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The weak job market has many Americans heading back to school to improve their skills or enter a new industry, but instead of returning to campus to get a degree, they’re logging on to their computers.
According to a recent study conducted by the Sloan Consortium, 83% of institutions with online offerings expect their online enrollments to increase over the coming year.
In the past, online degree programs were often overlooked and brushed off by employers compared to traditional degrees, but experts say that nowadays, online Master of Business Administration (MBA) and advanced degree programs are just as rigorous and well-respected as paper degrees.
“Sixty-five percent of managers that I surveyed are looking at online education degrees and traditional education degrees as the same now. In the past, there was a stigma with online education,” says online education consultant, Danielle Babb.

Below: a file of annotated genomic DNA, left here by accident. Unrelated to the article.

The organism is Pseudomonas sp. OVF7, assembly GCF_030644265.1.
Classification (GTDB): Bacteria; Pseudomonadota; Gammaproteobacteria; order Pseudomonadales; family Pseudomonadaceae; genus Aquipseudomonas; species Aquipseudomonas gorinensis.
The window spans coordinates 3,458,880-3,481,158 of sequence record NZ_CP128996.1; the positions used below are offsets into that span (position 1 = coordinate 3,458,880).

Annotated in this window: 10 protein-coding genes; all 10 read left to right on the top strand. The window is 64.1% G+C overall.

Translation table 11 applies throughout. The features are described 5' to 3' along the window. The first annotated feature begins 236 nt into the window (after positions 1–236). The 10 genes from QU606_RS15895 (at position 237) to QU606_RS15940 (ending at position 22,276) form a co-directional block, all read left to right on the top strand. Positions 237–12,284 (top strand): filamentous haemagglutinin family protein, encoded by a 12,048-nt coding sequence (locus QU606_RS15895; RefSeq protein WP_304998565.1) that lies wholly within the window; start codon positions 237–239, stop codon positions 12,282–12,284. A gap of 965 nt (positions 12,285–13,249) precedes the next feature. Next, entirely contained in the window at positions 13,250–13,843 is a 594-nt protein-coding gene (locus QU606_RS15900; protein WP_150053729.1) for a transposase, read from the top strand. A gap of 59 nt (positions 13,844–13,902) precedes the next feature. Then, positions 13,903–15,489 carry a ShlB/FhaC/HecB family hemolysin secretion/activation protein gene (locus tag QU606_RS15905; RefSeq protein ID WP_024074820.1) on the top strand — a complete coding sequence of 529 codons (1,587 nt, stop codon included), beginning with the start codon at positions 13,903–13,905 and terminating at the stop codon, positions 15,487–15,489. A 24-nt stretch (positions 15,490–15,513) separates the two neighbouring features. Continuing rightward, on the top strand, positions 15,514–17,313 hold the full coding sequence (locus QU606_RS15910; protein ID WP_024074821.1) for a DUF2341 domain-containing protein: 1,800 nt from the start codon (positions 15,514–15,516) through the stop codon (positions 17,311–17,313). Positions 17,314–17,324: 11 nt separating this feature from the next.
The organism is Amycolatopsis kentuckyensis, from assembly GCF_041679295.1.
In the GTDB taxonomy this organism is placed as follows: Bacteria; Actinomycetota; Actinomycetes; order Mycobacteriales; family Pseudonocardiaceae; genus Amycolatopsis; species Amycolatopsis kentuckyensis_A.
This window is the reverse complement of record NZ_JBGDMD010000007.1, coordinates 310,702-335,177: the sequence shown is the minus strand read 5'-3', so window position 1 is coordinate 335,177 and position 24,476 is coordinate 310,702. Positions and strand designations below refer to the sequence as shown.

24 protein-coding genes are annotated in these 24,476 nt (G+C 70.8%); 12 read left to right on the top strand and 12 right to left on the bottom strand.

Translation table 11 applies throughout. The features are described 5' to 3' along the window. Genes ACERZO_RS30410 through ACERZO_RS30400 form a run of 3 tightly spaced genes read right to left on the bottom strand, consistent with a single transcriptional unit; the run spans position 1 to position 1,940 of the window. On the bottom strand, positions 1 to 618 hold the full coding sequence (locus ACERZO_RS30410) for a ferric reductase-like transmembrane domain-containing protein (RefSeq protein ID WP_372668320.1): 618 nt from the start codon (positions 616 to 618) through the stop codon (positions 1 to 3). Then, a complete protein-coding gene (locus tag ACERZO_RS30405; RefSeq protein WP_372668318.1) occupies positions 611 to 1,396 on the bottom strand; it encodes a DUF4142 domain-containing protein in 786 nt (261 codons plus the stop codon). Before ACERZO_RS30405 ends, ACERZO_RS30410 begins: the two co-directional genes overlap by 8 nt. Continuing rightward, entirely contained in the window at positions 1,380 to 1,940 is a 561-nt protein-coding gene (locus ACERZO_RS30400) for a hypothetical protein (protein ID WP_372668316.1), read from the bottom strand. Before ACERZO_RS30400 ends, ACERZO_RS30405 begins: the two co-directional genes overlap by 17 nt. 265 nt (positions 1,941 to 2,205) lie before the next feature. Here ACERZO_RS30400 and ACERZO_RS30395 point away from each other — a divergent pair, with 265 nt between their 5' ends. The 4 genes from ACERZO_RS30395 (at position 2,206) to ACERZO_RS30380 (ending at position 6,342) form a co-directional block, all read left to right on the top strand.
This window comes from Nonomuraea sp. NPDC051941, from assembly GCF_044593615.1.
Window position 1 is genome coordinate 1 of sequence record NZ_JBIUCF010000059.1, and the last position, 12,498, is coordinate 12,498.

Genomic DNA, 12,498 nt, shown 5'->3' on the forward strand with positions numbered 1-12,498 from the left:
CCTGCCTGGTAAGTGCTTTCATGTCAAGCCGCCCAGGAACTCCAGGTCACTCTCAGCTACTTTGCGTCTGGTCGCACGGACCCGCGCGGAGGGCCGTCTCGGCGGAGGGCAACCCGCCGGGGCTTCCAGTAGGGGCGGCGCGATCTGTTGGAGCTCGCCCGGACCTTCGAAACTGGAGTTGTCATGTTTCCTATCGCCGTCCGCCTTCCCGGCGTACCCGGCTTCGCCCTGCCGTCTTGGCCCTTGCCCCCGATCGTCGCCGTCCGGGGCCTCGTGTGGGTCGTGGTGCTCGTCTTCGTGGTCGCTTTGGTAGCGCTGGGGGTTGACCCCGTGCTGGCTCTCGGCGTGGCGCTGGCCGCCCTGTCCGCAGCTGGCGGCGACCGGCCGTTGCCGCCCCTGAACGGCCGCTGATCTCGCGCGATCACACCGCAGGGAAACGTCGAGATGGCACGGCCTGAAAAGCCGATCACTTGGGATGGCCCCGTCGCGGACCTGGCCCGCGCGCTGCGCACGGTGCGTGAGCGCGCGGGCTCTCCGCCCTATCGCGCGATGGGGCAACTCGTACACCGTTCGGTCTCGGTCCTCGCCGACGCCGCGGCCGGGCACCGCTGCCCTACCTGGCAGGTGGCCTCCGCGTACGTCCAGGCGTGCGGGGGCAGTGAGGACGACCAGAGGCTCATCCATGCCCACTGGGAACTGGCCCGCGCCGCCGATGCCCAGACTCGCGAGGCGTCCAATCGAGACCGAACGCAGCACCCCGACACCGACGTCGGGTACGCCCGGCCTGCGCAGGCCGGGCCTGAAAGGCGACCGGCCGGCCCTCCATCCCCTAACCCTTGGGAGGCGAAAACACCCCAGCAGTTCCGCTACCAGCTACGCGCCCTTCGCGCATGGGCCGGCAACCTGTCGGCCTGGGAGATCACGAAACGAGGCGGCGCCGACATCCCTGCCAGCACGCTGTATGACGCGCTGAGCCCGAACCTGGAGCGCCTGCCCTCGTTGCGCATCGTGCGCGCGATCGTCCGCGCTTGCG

Colleges are recognizing a demand for virtual learning. Prestigious universities such as University of North Carolina-Chapel Hill and Duke University have added online programs to their curriculum choices, and many other schools are following suit. Here’s what the experts say is driving the trend and what students should expect before logging on.
Rise of the Virtual Classroom
Schools are now seeing an influx of “non-traditional” students—those who are older, have part-time or full-time jobs and may have families. Instead of leaving their jobs or uprooting their children to move halfway across the country to attend school, online higher-degree programs allow more flexibility and convenience.
“Letting students study online is a way that schools can grow their class sizes and revenue base without having to find physical space for these students”
- Scott Shrum, director of MBA Admissions Research at Veritas Prep.